DSC_4125_editedI still have about 50 pounds of boar to figure out. Luckily, I bought a sausage maker attachment for my Kitchenaid standmixer, and hope to learn the finer arts of sausage making with some of the more questionable cuts of meat. We also have a huge amount of ham, which will likely see their way into our smoker. Can’t wait to share more.

Thanks for stopping by,

PS. Haven’t forgotten those scalloped potatoes. This recipe is the best I’ve ever had/made, and I’ll be sharing that in my next post. Stay tuned!

Early Summer

1 07 2015

Just a few photos of these early summer days…

Watermelon DrinkHomemade Watermelon Agua Fresca

TomatoesBackyard tomatoes ready for the roast

DahliasMy dahlias are doing so well!

Dahlias2So pretty! Dahlias (and peonies and anemones and phal orchids and ranunculus) are my fav!

ChickensThese girls are eating my lettuce plants, down to the bare stalk

To more summer days,

Elitism and Food

19 06 2015

I have CSA boxes delivered to me, but also have the option of my weekly farmer’s market. I raise my own chickens. I compost. I have half a dozen fruit trees, which will be ripe for harvest later this summer. I have been growing and eating my own herbs, tomatoes, and lettuce.  I like to preserve my own lemons and make my own lemon curd. I homemake the granola I eat each morning for breakfast. I am a new owner of a Vitamix and enjoy fresh fruit and veggie smoothies. I am unabashedly proud/blessed/happy to live in a place where most of my food is grown in-state and within a ~300 mile radius of where I am. Thus by default, I shop local. And I acknowledge that it is an absolute blessing and privilege that not everyone enjoys. But to call the slow food movement elitist? It makes me pause. Our desire to return to a pre-industrialization, pre-processed, pre-packaged way of life – is that elitist? A desire to cook and prepare food the way our grandmothers did – is that elitist? I’m not sure. I acknowledge that cooking this way is not cheaper – a box of instant mac and cheese costs pennies, whereas homemade mac and cheese complete with roux, a variety of cheeses, and whole grain pasta – is easily 5 times the cost. A jug of Tropicana orange juice is way cheaper (and less time consuming), though not as delicious, than manually juicing 2 dozen California-grown navel oranges. But this is the way our grandmothers did it. This is how we are suppose to treat the bounty of the earth – this is how we respect the food. Thomas Keller (perhaps also guilty of being called an elitist) writes in the French Laundry Cookbook (probably the epitome of food elitism) that we must cook slowly and deliberately, “to fully engage ourselves in cooking, to regain the connection to food that we’ve lost in our craving for quick fixes, shortcuts and processed ingredients.” And yet I understand something – that I have the resources to do it the slow way. To do it the more expensive way. To do it the less convenient way. It is definitely an indulgence and requires conscientious decision making to make it a priority. But it is a personal choice, and not one that makes me scoff at Nabisco cookies or Kraft products (trust me – I have both brands in my pantry). So is it food elitism? I remain ambivalent, but this article from the New Republic did make me pause.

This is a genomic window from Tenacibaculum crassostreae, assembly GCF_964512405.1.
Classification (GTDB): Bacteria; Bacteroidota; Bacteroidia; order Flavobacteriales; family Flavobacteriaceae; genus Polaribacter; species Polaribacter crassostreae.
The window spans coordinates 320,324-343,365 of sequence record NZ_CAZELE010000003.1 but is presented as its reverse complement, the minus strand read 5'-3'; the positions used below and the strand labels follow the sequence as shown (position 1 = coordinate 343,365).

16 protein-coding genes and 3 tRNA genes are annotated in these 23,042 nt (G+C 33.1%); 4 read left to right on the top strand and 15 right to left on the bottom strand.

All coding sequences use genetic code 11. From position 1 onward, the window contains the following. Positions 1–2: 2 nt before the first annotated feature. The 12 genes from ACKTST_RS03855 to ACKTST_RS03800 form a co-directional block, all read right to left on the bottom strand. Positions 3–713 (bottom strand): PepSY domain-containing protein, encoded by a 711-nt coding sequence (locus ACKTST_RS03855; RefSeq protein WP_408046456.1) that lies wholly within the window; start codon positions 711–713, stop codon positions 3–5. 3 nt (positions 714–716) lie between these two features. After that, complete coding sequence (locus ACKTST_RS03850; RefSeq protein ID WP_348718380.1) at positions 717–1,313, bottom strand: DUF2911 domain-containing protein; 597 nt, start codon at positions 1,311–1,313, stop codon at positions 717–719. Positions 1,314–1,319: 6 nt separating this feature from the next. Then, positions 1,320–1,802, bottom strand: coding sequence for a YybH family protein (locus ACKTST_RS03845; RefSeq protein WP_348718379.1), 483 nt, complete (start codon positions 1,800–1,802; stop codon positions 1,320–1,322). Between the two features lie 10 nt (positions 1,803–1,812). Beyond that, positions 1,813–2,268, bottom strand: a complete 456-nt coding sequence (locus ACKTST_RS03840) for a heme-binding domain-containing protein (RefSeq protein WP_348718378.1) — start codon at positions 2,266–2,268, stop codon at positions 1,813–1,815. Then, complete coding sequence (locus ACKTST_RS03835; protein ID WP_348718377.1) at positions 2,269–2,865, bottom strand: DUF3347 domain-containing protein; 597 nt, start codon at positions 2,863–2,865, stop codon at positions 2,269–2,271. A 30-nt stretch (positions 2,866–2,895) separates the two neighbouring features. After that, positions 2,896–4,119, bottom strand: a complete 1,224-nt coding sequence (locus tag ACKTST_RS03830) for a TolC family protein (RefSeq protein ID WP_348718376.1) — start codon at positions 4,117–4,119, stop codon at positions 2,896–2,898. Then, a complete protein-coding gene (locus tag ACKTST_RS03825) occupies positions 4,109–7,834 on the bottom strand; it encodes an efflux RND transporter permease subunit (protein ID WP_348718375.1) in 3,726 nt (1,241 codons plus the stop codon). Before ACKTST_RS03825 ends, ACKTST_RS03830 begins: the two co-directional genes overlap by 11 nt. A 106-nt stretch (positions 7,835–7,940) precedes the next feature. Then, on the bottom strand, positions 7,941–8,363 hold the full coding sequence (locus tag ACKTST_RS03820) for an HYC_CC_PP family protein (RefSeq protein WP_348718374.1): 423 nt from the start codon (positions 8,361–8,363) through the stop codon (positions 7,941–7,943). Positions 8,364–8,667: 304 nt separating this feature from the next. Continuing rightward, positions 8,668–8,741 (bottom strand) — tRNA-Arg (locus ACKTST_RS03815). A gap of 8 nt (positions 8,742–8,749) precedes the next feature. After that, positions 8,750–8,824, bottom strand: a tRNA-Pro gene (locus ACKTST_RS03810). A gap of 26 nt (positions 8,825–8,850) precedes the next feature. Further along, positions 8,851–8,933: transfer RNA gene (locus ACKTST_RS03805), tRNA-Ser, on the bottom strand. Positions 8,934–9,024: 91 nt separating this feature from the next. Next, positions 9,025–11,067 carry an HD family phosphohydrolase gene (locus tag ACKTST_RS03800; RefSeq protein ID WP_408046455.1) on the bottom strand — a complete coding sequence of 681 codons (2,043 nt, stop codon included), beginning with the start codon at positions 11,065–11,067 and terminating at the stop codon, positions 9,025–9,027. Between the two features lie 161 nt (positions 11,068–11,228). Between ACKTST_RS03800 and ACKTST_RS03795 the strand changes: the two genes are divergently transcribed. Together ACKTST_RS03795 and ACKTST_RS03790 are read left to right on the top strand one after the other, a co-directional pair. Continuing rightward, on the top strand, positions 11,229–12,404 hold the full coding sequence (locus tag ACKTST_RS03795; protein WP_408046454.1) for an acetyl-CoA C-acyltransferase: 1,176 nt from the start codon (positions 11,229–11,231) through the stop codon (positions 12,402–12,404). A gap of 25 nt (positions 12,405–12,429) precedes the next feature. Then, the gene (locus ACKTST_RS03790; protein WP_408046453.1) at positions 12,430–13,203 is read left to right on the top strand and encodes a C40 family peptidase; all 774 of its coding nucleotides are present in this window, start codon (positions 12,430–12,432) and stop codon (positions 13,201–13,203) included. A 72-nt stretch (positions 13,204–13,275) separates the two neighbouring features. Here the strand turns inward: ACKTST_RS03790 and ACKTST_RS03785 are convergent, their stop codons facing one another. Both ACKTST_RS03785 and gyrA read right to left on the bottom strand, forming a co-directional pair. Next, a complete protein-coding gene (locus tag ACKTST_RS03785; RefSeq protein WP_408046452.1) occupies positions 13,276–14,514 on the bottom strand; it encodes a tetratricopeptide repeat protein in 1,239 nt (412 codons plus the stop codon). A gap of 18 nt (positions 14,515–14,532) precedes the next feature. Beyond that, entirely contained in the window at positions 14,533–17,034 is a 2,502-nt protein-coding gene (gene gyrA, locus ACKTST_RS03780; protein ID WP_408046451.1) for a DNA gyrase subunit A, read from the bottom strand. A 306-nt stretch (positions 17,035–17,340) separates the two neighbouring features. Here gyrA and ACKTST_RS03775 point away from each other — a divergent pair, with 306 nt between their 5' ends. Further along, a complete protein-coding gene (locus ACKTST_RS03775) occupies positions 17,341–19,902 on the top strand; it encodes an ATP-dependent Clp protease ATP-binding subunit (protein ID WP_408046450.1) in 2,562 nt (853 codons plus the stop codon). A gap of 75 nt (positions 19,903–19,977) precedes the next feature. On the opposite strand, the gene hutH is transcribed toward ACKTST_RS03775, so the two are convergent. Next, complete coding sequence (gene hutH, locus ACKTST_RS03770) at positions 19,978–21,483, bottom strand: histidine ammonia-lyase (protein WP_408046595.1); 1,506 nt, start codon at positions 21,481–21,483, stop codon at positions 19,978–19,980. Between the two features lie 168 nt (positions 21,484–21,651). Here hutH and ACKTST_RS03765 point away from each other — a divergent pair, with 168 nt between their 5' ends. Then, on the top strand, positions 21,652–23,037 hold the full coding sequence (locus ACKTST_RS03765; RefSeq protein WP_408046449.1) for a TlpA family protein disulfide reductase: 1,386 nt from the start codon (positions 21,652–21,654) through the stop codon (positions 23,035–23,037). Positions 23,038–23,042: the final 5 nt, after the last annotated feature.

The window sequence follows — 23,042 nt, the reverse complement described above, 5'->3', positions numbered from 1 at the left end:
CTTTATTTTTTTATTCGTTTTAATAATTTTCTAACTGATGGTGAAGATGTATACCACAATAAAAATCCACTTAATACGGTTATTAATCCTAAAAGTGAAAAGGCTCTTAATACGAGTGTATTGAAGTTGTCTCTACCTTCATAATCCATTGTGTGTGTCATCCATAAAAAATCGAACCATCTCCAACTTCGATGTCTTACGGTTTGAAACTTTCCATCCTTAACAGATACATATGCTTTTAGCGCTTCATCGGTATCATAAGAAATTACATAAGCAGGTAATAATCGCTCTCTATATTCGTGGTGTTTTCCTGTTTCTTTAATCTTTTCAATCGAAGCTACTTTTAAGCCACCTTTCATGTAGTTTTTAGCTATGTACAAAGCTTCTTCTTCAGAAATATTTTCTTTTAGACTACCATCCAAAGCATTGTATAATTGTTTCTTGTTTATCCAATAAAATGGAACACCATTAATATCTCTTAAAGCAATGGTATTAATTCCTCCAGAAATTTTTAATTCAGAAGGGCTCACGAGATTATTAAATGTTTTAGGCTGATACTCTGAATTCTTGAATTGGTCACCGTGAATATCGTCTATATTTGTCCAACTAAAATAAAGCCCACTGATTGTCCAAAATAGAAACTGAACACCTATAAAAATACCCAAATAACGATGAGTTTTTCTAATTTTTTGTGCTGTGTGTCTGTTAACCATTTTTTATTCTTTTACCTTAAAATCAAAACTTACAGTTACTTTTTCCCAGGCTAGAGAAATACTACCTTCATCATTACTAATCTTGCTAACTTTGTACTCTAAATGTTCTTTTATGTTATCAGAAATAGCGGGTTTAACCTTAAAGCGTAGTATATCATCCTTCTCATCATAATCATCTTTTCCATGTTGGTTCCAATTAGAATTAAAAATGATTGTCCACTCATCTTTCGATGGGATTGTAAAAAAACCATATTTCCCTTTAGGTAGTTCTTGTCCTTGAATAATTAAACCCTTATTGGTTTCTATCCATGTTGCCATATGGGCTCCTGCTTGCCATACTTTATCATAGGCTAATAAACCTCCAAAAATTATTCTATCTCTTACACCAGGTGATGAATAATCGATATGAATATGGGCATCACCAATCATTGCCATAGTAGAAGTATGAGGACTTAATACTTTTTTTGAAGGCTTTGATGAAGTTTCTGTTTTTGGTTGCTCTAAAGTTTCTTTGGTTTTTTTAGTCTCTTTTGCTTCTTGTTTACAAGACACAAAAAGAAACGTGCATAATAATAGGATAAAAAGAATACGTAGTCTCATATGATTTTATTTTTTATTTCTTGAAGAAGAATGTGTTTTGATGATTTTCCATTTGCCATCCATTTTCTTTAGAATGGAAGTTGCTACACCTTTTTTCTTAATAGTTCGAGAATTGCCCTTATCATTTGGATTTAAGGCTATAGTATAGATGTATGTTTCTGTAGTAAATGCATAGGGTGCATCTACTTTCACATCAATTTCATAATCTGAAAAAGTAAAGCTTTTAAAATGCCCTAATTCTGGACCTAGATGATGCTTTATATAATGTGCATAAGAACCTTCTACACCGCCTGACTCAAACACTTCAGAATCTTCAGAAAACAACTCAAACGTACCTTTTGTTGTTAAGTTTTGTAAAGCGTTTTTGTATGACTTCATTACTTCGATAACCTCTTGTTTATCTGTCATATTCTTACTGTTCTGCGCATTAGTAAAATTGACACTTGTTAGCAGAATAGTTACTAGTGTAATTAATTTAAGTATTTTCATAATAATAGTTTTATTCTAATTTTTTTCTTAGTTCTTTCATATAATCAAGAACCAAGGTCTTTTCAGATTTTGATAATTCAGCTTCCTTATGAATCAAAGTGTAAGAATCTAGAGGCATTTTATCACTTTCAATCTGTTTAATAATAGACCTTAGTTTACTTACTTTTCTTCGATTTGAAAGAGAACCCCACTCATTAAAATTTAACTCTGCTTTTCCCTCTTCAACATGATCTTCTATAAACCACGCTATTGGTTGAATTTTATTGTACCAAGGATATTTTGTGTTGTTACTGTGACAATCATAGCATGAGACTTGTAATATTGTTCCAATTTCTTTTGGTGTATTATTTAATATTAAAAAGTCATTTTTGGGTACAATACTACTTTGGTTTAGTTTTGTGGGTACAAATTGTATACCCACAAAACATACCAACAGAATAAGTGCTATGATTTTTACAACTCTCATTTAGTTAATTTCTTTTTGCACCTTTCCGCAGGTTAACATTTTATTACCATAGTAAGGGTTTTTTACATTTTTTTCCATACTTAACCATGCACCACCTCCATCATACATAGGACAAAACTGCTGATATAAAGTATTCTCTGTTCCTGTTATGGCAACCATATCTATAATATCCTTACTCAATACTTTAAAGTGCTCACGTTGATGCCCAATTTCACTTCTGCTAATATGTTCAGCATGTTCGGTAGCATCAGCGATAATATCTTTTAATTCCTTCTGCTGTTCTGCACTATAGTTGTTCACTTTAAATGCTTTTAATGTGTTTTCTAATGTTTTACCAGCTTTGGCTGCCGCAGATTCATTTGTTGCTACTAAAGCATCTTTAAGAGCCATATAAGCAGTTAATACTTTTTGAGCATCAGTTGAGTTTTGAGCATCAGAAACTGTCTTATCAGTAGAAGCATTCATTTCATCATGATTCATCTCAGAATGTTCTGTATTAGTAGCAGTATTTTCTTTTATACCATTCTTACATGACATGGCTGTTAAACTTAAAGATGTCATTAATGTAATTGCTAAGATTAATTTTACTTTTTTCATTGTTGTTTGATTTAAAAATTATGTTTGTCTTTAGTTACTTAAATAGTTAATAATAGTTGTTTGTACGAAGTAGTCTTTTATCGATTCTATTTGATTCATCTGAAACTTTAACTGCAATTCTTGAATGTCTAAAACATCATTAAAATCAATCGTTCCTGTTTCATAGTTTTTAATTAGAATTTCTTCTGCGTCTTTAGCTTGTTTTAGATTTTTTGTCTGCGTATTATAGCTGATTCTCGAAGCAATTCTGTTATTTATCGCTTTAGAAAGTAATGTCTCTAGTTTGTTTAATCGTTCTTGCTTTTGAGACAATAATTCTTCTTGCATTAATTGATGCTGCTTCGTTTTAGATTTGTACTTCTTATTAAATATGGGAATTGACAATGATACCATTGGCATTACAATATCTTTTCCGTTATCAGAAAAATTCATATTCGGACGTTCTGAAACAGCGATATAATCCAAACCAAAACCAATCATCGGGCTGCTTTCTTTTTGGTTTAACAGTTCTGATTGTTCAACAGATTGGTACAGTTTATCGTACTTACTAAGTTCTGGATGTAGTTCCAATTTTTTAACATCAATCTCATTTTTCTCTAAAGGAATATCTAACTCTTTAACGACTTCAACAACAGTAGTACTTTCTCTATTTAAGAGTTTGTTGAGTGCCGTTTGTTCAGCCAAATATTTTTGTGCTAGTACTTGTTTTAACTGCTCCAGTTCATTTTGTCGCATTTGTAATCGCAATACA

Less Than $4 Toast
I’m sure you’ve all heard of the insanely priced $4 toast here in SF (served at The Mill). It’s been the butt of late night talk shows and Internet memes, and just adds fuel to the elitist fire above. It is actually delicious. But I would much rather take that $4 and turn it into a savory sandwich – and this is it. A sandwich so easy, it doesn’t need a recipe. The best part – it’s all sourced right here.

pesto [Mine is homemade]
2 eggs, fried in olive oil to desired doneness
1 ripe Hass avocado
ripe heirloom tomato, sliced
sliced cheese (optional, but Gruyere would be amazing)
bread [I prefer a good Vietnamese baguette, but use what you like]
fleur de sel
fresh cracked pepper

Toast bread. Smother it with pesto. Add 2 slices of tomatoes. Lay on the avocado. Top with 2 eggs. Liberally sprinkle with cracked pepper and fleur de sel. Maybe add the slice of cheese. Close up the sandwich. Consume.


Eggsammy1Definitely enjoying all the flavors and textures in this sandwich. Sure, it’s pretty basic. But when your food is THIS fresh, why bother messing with it. The egg is fried in olive oil (almost like this), with a really crispy white and extra creamy yolk. The pesto still has some bite from the garlic, and is oh-so fragrant, having been picked just minutes before. The avocado adds creaminess, and the perfect foil to the sweet and tangy tomato that’s buried in all the green. I probably could have added some arugula to the mix too. Yum. If this is elitism, maybe I don’t mind being called elitist, after all.


David is off on a boar-hunting excursion, and I am left to figure out what to do in the event he does successfully bring home a 200+ pound sow. I’m thinking bolognese, stews and ragouts, beautiful BBQ ribs, braised shanks, chopped liver, and of course sausage. In the meantime, I’m shopping for a standalone freezer to hold all the meat that will come back from our butcher. Can’t wait to share more details!